This I Believe
I believe that you can’t tell anyone anything.
I don’t mean that you can’t tell anyone your secrets, or give directions, or that you shouldn’t talk to those around you in general. I mean that, despite your best intentions, other people are not going to learn from your life experiences, and you have to let them make their own mistakes.
A few weeks before I got married, my friend Ruby took me out to dinner. While we were waiting for our meals, she looked me in the eye and told me that I shouldn’t marry him, and that I was making a huge mistake. It wasn’t going to work out.
I told her I respected her opinion, but that I was going to marry this man. She came to the wedding – she even threw me a bridal shower – but she never spoke to me again.
Ruby was right, of course. I did make a mistake. We did split up. And after the split, my friends and family – to the last one – told me they had felt the same way, but that only Ruby had the guts to speak up.
I thought long and hard about that. Every single person that cared about me thought I was doing the wrong thing. When someone would tell me that they wished they had spoken up, I asked them why they hadn’t. I got the same answer from everyone: “You wouldn’t have listened.”
And it’s true – I wouldn’t have listened. I would have justified the decision to myself by coming up with some reason the other person was wrong, because what they were telling me didn’t conform with my idea of what I wanted to do.
I reflected back to all the advice given and received in my lifetime, and realized that people only learn from you and value what you have to say when it mirrors what they want to hear, or what they are going to do anyway. Anything else is generally ignored or discounted.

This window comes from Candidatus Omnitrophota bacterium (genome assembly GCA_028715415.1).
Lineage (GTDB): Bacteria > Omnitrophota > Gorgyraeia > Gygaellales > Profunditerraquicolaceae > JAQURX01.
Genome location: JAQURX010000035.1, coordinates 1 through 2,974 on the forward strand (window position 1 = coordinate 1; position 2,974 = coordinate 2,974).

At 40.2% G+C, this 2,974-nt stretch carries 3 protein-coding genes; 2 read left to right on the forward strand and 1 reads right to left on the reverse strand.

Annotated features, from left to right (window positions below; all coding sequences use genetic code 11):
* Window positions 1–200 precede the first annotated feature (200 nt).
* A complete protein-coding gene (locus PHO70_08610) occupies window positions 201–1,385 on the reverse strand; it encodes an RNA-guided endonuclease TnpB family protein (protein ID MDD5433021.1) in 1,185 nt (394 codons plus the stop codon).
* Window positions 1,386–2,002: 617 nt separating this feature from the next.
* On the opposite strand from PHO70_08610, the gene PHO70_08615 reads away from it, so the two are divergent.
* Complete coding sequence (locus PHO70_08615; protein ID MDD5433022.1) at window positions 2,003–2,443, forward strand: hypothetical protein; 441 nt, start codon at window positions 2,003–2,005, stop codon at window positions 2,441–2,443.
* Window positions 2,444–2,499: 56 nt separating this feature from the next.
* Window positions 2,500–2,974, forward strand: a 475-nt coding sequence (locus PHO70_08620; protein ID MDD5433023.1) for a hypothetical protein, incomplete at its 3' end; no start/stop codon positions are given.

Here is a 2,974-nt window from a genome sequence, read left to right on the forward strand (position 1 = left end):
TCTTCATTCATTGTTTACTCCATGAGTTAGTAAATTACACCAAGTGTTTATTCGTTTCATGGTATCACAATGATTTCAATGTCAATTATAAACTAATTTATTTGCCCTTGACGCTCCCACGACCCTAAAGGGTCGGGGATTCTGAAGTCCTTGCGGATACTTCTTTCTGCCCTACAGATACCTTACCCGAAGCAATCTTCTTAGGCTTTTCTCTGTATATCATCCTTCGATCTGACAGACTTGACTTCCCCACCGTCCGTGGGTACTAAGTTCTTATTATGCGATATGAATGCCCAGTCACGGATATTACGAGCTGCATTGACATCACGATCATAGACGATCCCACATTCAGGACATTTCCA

I thought that this concept was so important that I made it my Rule Number One: You Can’t Tell Anyone Anything.
It was a little bit troubling to come up with Rule Number One. I have all this great life experience that no one else will be able to benefit from. I could save my loved ones so much hurt and confusion if they would only learn from my mistakes.
But in another way, Rule Number One has freed me. Since I can’t tell anyone anything, their failure to learn from my mistakes is now guilt free. As someone has always wanted to both please and save everyone, Rule Number One has released me. I can have my experiences, and hopefully learn from them, but am no longer compelled to share that knowledge.
However, when their way has not worked, they ask what I didn’t say anything. And I answer the same way I was answered, “Because you wouldn’t have listened.”
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